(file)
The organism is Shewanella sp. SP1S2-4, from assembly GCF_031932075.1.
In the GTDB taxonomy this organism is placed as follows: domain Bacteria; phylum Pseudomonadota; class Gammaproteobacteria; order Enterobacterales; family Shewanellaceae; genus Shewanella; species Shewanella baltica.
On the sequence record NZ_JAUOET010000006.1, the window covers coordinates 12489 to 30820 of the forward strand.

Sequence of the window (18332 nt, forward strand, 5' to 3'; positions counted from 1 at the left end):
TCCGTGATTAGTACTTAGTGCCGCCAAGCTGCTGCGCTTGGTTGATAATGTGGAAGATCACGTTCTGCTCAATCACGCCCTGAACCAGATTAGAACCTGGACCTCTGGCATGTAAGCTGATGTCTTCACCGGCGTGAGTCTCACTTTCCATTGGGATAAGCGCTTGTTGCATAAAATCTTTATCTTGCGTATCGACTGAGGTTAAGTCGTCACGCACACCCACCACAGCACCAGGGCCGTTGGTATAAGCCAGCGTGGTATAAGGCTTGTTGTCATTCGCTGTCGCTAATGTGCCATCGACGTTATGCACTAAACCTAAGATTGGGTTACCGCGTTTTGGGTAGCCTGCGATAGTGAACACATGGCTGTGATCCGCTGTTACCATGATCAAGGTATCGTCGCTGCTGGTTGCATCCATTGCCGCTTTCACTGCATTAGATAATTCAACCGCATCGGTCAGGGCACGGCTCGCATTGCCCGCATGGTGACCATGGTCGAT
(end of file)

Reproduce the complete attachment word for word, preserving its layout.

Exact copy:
The organism is Shewanella sp. SP1S2-4, from assembly GCF_031932075.1.
In the GTDB taxonomy this organism is placed as follows: domain Bacteria; phylum Pseudomonadota; class Gammaproteobacteria; order Enterobacterales; family Shewanellaceae; genus Shewanella; species Shewanella baltica.
On the sequence record NZ_JAUOET010000006.1, the window covers coordinates 12489 to 30820 of the forward strand.

Sequence of the window (18332 nt, forward strand, 5' to 3'; positions counted from 1 at the left end):
TCCGTGATTAGTACTTAGTGCCGCCAAGCTGCTGCGCTTGGTTGATAATGTGGAAGATCACGTTCTGCTCAATCACGCCCTGAACCAGATTAGAACCTGGACCTCTGGCATGTAAGCTGATGTCTTCACCGGCGTGAGTCTCACTTTCCATTGGGATAAGCGCTTGTTGCATAAAATCTTTATCTTGCGTATCGACTGAGGTTAAGTCGTCACGCACACCCACCACAGCACCAGGGCCGTTGGTATAAGCCAGCGTGGTATAAGGCTTGTTGTCATTCGCTGTCGCTAATGTGCCATCGACGTTATGCACTAAACCTAAGATTGGGTTACCGCGTTTTGGGTAGCCTGCGATAGTGAACACATGGCTGTGATCCGCTGTTACCATGATCAAGGTATCGTCGCTGCTGGTTGCATCCATTGCCGCTTTCACTGCATTAGATAATTCAACCGCATCGGTCAGGGCACGGCTCGCATTGCCCGCATGGTGACCATGGTCGAT